The Film (5/5)
Angie Dickinson plays Kate Miller a sexually frustrated wife and mother living in New York. As the film opens she is dreaming of a brutal sexual scenario where she is forcefully taken by a strange man in her shower. This occurs while her husband watches, and does nothing. She wakes from this dream, only to have her now alert husband engage her in sex that can viewed as absolutely boring to her, and just fine to him. Later in the morning she goes to her psychiatrist Doctor Elliott (Michael Caine, Get Carter), and discusses her sexual frustrations with in regards to her husband
After this she attends an art museum exhibit, and leaves with a stranger whom she has wild sex with, first in the cab, and then in his hotel room. When she awakens hours later, she goes to leave the man a note, stating her happiness with the encounter, but discovers a doctors note informing her mysterious lover has been recently diagnosed with VD. This would be a pretty major problem if it weren't for the fact that soon after leaving the room, she steps into the elevator of the hotel, and is brutally murdered by a blond woman in sunglasses. This murder is observed by a high-class prostitute named Liz (Nancy Allen, Blow-Out), and her current John. Liz is drawn into the investigation with Kate's son Peter (Keith Gordon, Christine) and is given a few days to prove her innocence before being thrown into prison for a murder she knows that she did not commit.
Brian DePalma is a director that can be very hit or miss. He has been directing in a multitude of generes since the 1960’s, and having worked so much that is to be expected. However, when a DePalma film is good, it is usually very good, and Dressed to Kill is one of the director's finest films. DePalma as has long been established is a director whose work owes a great debt to the work of Alfred Hitchcock, this can be seen as far back to Sisters in 1974 if not earlier. Dressed to Kill uses certain notable elements to pay homage to the Hitchcock style while forging forward in it's own unique direction.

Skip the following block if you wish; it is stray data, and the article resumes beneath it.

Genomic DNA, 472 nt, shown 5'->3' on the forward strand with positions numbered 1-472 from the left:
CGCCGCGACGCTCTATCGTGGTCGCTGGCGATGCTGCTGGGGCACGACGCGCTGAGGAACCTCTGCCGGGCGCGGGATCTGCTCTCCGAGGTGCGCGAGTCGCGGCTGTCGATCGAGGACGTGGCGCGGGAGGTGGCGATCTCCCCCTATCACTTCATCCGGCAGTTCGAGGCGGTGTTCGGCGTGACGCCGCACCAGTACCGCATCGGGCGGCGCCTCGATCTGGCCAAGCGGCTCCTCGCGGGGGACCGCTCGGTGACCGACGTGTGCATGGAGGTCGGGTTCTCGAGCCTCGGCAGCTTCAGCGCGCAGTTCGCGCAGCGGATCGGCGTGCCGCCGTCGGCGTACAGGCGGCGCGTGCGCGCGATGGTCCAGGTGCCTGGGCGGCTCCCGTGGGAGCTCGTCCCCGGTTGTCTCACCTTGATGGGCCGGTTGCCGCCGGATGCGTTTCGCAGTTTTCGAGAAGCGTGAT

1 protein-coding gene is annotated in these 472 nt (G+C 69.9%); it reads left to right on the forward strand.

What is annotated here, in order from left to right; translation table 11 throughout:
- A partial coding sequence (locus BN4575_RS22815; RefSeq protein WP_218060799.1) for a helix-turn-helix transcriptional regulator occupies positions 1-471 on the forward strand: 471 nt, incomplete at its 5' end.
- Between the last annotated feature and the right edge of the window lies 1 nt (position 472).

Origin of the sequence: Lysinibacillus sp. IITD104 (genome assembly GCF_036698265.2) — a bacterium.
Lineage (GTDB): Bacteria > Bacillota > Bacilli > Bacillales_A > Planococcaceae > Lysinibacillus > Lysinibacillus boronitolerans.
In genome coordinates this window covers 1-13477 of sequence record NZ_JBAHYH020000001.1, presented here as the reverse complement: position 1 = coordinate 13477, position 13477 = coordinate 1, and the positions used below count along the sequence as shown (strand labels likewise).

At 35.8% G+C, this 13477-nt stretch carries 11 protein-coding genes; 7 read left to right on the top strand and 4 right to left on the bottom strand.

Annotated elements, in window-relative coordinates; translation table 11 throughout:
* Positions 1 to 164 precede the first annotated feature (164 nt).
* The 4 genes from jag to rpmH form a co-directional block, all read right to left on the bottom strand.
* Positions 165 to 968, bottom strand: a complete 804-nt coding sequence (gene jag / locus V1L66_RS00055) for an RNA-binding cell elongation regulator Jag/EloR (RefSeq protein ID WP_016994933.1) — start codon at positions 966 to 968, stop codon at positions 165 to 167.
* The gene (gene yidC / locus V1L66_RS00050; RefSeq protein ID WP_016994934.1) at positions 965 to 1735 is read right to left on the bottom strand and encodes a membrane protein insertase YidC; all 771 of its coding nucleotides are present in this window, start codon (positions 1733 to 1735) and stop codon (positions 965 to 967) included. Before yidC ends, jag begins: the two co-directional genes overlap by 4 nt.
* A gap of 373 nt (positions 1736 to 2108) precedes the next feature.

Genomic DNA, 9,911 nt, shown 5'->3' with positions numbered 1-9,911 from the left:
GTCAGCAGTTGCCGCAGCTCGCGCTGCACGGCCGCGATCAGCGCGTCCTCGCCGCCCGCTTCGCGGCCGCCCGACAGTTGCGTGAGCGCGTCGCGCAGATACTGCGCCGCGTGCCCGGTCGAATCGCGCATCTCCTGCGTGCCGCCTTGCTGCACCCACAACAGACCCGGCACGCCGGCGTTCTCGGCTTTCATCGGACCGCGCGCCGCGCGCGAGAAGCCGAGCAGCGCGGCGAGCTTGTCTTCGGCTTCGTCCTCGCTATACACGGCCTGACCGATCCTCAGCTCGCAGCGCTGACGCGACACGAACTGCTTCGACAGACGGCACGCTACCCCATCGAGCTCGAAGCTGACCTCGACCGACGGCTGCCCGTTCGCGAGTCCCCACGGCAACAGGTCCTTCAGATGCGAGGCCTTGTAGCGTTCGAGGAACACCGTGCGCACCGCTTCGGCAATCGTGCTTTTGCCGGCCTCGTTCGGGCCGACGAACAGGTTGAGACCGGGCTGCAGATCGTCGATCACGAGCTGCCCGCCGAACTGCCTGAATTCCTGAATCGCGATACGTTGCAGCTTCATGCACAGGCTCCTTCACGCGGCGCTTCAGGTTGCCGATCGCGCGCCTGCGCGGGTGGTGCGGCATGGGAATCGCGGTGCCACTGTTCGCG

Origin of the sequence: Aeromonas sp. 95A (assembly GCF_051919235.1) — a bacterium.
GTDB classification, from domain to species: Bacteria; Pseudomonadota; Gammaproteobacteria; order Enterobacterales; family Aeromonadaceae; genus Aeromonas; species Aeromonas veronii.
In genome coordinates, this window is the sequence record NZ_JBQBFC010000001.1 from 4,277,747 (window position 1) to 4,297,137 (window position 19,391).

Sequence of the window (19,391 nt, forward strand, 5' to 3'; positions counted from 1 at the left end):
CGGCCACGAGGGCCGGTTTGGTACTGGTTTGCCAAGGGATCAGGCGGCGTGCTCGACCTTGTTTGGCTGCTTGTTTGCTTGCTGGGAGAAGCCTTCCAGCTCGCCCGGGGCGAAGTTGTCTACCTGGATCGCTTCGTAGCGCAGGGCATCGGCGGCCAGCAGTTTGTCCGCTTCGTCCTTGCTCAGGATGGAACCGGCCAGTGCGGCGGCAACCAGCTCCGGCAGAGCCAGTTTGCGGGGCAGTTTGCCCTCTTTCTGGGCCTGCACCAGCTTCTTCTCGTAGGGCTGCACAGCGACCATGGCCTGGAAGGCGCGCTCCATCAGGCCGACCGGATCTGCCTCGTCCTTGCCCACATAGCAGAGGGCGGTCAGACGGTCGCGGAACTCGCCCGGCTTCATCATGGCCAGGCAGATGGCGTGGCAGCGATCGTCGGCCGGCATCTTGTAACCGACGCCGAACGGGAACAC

DePalma offers an effective blend of brutal violence, sleazy, suspense with touches of humor. Also, the performances of the cast which are across the board phenomenal, especially Angie Dickinson, who although her screen time is limited managed to take a character who could be cliché under another actress and brings her to life with strong, powerful, and natural emotions.
Criterion's Blu-ray of Dressed to Kill was slated for an August release date, but was pushed back a few weeks when it was discovered that the first pressing of the disc was compressed in a way that made certain scenes look quite different than intended. Now that has been corrected, and it should be said Dressed to Kill has likely never looked better than it has here. Criterion has presented Dressed to Kill in a fantastic 2:35:1 1080p AVC encoded transfer. Colors here are stable, and look quite nice, detail is improved from prior releases, and looks quite nice, and there is a healthy level of grain throughout.
The audio for the film is presented in an English LPCM 1.0 track that sounds quite excellent. The dialogue, an score come through nicely, and I could find nothing to complain about.
Criterion have loaded up their Blu-ray edition of Dressed to Kill. The disc is packed with interviews with the cast and crew, documentaries, appreciations, trailers, and more. There is a leaflet of liner notes also included with the package.
Dressed to Kill is one of Brian DePalma's finest films and Criterion has brought it to Blu-ray again in a splendid release. It looks and sounds fantastic, and is loaded with extras, HIGHLY RECOMMENDED.